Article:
As cruise ships are not able to dock here you will be tendered ashore.
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A former whaling station, Grytviken is now the center of what limited government exists on the island. Most ships are met by a government representative who explains any rules and collects a per-passenger fee. There is a museum that explains island history, and the British Antarctic Survey maintains across from the station at King Edward Point.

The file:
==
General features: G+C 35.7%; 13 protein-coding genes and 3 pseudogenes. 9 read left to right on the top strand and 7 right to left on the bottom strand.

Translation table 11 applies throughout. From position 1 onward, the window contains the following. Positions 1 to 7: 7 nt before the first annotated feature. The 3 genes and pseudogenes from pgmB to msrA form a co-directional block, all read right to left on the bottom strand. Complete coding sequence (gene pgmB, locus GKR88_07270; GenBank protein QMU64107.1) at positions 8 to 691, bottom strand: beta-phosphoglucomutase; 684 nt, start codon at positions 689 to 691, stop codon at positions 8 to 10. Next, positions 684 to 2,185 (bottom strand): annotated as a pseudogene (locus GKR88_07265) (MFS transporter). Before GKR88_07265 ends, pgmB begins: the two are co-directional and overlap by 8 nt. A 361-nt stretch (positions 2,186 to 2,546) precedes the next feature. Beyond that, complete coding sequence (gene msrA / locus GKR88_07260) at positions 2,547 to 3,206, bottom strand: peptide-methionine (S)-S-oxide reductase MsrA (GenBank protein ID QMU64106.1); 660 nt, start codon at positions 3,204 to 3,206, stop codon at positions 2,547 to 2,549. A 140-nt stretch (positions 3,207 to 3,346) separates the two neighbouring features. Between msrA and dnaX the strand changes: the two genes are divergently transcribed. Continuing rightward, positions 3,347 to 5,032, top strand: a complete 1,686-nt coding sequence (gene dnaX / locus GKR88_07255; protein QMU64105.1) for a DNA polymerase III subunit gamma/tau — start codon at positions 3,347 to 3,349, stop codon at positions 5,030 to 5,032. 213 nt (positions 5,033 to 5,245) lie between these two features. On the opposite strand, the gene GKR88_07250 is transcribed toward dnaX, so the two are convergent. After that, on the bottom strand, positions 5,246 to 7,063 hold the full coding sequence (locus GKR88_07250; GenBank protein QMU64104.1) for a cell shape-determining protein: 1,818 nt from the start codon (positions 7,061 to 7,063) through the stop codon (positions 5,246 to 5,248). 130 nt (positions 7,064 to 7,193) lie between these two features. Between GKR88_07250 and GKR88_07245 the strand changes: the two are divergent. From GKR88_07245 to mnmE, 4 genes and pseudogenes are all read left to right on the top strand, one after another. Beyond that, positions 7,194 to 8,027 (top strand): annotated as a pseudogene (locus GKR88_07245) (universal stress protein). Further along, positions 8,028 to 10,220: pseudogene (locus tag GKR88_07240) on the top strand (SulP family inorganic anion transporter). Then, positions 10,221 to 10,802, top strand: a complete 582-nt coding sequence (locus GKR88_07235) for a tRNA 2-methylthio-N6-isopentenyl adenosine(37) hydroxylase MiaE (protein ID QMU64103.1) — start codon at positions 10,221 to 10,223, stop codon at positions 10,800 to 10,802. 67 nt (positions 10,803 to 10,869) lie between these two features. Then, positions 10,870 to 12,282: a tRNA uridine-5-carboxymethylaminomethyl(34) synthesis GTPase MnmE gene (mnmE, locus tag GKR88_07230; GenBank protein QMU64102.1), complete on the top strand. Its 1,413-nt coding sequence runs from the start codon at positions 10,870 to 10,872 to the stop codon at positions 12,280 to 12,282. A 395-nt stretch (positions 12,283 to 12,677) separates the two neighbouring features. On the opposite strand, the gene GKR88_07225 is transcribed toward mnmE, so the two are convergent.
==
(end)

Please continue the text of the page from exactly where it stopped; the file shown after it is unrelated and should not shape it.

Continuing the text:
Snow covered mountains provide a dramatic background for the remains of the oldest shore-based whaling station in Antarctica, abandoned in 1965. This former Norwegian enclave was the largest of the five South Georgia whaling operations and the vast complex can still be visited. Today it is home to an intriguing museum, a small garrison of British soldiers and Shackleton's grave in Grytviken Cemetery. Weather permitting, a visit can be made to a vast colony of magnificent king penguins and a nearby island providing a nesting-ground for the huge wandering albatross, the world's largest seabird. Fur and elephant seals can be seen on the beach, and giant petrels, shags, skuas and terns breed here in amazing concentrations.
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